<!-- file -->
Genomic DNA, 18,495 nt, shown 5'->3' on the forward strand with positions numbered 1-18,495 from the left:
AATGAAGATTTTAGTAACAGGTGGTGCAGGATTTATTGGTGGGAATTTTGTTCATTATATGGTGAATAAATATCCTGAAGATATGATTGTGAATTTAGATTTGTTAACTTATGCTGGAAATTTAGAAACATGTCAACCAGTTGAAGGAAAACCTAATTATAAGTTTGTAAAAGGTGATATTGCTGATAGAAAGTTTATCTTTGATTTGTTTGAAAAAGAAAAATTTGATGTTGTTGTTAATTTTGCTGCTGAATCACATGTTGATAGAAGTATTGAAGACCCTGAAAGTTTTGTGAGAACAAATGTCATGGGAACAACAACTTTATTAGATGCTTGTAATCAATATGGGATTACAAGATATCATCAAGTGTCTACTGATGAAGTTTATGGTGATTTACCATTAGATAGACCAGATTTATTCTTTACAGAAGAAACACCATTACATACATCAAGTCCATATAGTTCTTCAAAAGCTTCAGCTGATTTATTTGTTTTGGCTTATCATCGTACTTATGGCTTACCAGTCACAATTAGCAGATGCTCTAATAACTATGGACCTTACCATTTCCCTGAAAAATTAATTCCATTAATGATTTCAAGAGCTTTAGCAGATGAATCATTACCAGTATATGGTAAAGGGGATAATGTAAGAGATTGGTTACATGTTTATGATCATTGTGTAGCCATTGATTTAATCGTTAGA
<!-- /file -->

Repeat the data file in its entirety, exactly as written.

Genomic DNA, 18,495 nt, shown 5'->3' on the forward strand with positions numbered 1-18,495 from the left:
AATGAAGATTTTAGTAACAGGTGGTGCAGGATTTATTGGTGGGAATTTTGTTCATTATATGGTGAATAAATATCCTGAAGATATGATTGTGAATTTAGATTTGTTAACTTATGCTGGAAATTTAGAAACATGTCAACCAGTTGAAGGAAAACCTAATTATAAGTTTGTAAAAGGTGATATTGCTGATAGAAAGTTTATCTTTGATTTGTTTGAAAAAGAAAAATTTGATGTTGTTGTTAATTTTGCTGCTGAATCACATGTTGATAGAAGTATTGAAGACCCTGAAAGTTTTGTGAGAACAAATGTCATGGGAACAACAACTTTATTAGATGCTTGTAATCAATATGGGATTACAAGATATCATCAAGTGTCTACTGATGAAGTTTATGGTGATTTACCATTAGATAGACCAGATTTATTCTTTACAGAAGAAACACCATTACATACATCAAGTCCATATAGTTCTTCAAAAGCTTCAGCTGATTTATTTGTTTTGGCTTATCATCGTACTTATGGCTTACCAGTCACAATTAGCAGATGCTCTAATAACTATGGACCTTACCATTTCCCTGAAAAATTAATTCCATTAATGATTTCAAGAGCTTTAGCAGATGAATCATTACCAGTATATGGTAAAGGGGATAATGTAAGAGATTGGTTACATGTTTATGATCATTGTGTAGCCATTGATTTAATCGTTAGA